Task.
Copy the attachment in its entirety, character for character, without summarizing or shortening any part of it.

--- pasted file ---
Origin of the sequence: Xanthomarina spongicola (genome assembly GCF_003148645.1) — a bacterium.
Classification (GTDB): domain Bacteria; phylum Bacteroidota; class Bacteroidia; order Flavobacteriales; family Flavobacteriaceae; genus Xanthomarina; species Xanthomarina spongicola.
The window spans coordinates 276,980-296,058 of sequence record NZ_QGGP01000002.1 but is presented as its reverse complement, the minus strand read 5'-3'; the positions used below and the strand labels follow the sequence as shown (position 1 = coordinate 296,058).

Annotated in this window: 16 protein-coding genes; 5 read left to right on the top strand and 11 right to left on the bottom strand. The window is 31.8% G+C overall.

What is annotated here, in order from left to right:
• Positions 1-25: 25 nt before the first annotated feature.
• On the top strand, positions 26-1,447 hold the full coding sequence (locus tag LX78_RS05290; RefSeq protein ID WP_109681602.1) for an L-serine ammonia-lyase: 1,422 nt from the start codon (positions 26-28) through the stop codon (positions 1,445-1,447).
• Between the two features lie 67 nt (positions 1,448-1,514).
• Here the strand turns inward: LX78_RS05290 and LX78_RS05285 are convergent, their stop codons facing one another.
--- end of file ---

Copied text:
Origin of the sequence: Xanthomarina spongicola (genome assembly GCF_003148645.1) — a bacterium.
Classification (GTDB): domain Bacteria; phylum Bacteroidota; class Bacteroidia; order Flavobacteriales; family Flavobacteriaceae; genus Xanthomarina; species Xanthomarina spongicola.
The window spans coordinates 276,980-296,058 of sequence record NZ_QGGP01000002.1 but is presented as its reverse complement, the minus strand read 5'-3'; the positions used below and the strand labels follow the sequence as shown (position 1 = coordinate 296,058).

Annotated in this window: 16 protein-coding genes; 5 read left to right on the top strand and 11 right to left on the bottom strand. The window is 31.8% G+C overall.

What is annotated here, in order from left to right:
• Positions 1-25: 25 nt before the first annotated feature.
• On the top strand, positions 26-1,447 hold the full coding sequence (locus tag LX78_RS05290; RefSeq protein ID WP_109681602.1) for an L-serine ammonia-lyase: 1,422 nt from the start codon (positions 26-28) through the stop codon (positions 1,445-1,447).
• Between the two features lie 67 nt (positions 1,448-1,514).
• Here the strand turns inward: LX78_RS05290 and LX78_RS05285 are convergent, their stop codons facing one another.